This is a great piece of cosy crime fiction, and fans of Agatha Christie will be fans of this book. In fact, the Queen of Crime herself gets a mention in the novel. However, it is also a little more than just a classic ‘locked room’ crime story; there is clear commentary on the society at the time and its issues. Lack of gender and race equality is a theme throughout the book, and plays a part as a catalyst for some of the events that subsequently take place. I found that as fascinating as the tale itself.

This is a well-constructed story, and I really enjoyed the way it was told, from the current events on the ship, previous events which had taken place before Lena left London, and odd notes from the murderer to punctuate the tale. I worked out one part of the mystery, but did not work it all out, so the reveal did bring with it some insteresting surprises. For all you crime fans out there, I would certainly recommend this book – especially if you are a fan of ‘Murder on the Orient Express’ or ‘Death on the Nile’.

You’ll Be the Death of Me by Karen M. McManus

Whenever I see that there is a new book from Karen M. McManus, I always have to ensure I have a copy – and it was exactly the same with ‘You’ll Be the Death of Me’.

I am a huge fan of crime fiction and really enjoy when it collides with YA fiction. And Karen M. McManus does this well.

However, I was not instantly gripped with the start of this book. I think I found the characters a little difficult to engage with and was not sure how it was going to lead to a thrilling read.

Yet, once the pace picks uo and we are drawn into the mystery, I enjoyed the book, and the characters became more engaging. I even thought I had solved it – or at least caught on to one of the clues; only to be thrown into confusion when things continued not to be quite as they seem.

This was not my favourite of the novels from the pen of McManus, but it was still a satisfying piece of YA crime fiction, and I continue to be a fan.

The Man who Died Twice by Richard Osman

‘The Man who Died Twice’ was one of the most anticipated reads of the year. Like so many others, I had absolutely loved meeting ‘the Thursday Murder Club‘ last year and could not wait to find out what their next adventure would be.

This book did not disappoint – in fact, it is probably the definition of cosy crime on these cold autumn nights. Our fabulous four from book one end up on another rather wild adventure as Elizabeth’s rather charming ex-husband shows up and gets them involved in quite the diamond-related crime.

Absolutely no spoilers being shared here, because I want everyone to be able to enjoy the charm of this page-turner. Other than to say this book is like returning to old friends, and I loved that about it.

There is also so much charm to Osman’s writing. It is warm and witty – making it such an enjoyable read from start to finish.

And, of course, I now cannot wait for book three to be released, because Ron, Ibrahim, Joyce and Elizabeth are like old friends you can’t wait to catch up with and have a cuppa (or a sneaky glass of wind if the kettle is otherwise occupied).

Red Bones by Ann Cleeves

My next book in my ‘TV Detective Challenge’ was a trip to Shetland with Jimmy Perez. (Shetland has been a bit of a theme in 2021 – and I really hope I make it there one day.)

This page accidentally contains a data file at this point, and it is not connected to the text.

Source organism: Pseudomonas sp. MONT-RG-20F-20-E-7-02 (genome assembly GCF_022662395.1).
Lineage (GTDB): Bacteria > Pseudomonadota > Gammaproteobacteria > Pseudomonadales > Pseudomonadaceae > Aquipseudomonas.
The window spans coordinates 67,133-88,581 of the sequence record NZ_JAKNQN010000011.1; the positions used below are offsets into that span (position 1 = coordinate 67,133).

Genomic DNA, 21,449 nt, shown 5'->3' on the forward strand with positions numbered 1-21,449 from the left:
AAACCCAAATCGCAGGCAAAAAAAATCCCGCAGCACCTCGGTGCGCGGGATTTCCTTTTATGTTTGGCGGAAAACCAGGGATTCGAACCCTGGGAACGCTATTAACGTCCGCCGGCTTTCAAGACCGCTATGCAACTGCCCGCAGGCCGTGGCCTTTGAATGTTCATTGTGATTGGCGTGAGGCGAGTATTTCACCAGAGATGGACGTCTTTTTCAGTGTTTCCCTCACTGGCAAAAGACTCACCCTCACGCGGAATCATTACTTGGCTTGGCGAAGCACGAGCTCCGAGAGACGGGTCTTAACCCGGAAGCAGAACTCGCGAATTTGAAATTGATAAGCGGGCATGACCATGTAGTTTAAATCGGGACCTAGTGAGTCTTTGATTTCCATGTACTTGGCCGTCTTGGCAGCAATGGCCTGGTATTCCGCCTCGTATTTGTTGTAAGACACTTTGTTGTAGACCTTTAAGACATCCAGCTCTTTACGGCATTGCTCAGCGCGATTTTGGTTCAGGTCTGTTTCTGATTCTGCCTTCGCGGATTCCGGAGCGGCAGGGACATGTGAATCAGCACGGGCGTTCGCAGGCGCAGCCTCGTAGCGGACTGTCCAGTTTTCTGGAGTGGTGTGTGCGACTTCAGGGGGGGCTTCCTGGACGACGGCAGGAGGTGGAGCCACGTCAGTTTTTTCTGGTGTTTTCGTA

I really enjoyed this cosy piece of crime fiction. A tradtionalt piece of slow-burn crime fiction as we follow Detective Jimmy Perez investigate the death of an elderly lady in a small community, just after the discovery of human remains at an archaelogical dig. Is there a connestion between the two – are the red bones not as old as they seem? Or are they connected to a feud between two local families – are there secrets that need to remain hidden?

This is a beautifully constructed narrative. Where the landscape is as much part of the story as the characters that Ann Cleeves has created. This is the sort of book that should be read on a cosy evening.

This was my first introduction to the writing of Ann Cleeves and the character of Perez on the page. I will definitely be returning to read more, especially as I need to read about Vera too.

The Appeal by Janice Hallett

Bookstagram made me do it. I may as well get that out of the way as I bought this book despite all of the ones on my tbr pile.

However, I have no regrets. This book is a brilliant ‘whodunnit’ – with a fantastic title that has two meanings in this novel – and you are pretty much teh detective. The story is told through emails, text messages, police interviews and the odd newspaper article. So, as a reader, you are drip-fed the evidence as you try to solve the crime. It makes the book incredibly readable but, also, it’s quite a talent of Janice Hallett to be able to put together the story in such intricate detail – ensuring there are no losse ends. As well as creating real characters and all the additional drama that can be created within a small community.

I really can’t recommend this book enough. A new and edgy crime novel which is perfect for those who are longstanding fans of the genre – or those who may want to find a new genre to enjoy.

The Dinner Guest by B P Walton

My lovely booksta buddy Philippa was kind enough to pass ‘The Dinner Guest’ to me. And what a thrilling read it is. (With a book club and a scene in Waterstones, of course book lovers would get hooked).

A murder takes place, Rachel confesses but it is all not as simple as it seems. Why would Rachel murder someone she has just met? And, if she didn’t, why would she confess to it?

I always enjoy a thriller that seems to be a little different. We seem to know who committed the crime, yet there is a whole book ahead of us. There are red herrings, and twists and turns as we move between the present and the past – and have the truth slowly revealed to us as we see story through the eyes of Rachel and Charlie.

This book is engaging and written in a way that makes it a page-turner. And, like so many books, it may be a part of the thriller genre, but is also tackles other key social issues and the impact that they have on human relationships.

So, if you fancy a thriller this summer, why not meet ‘The Dinner Guest’?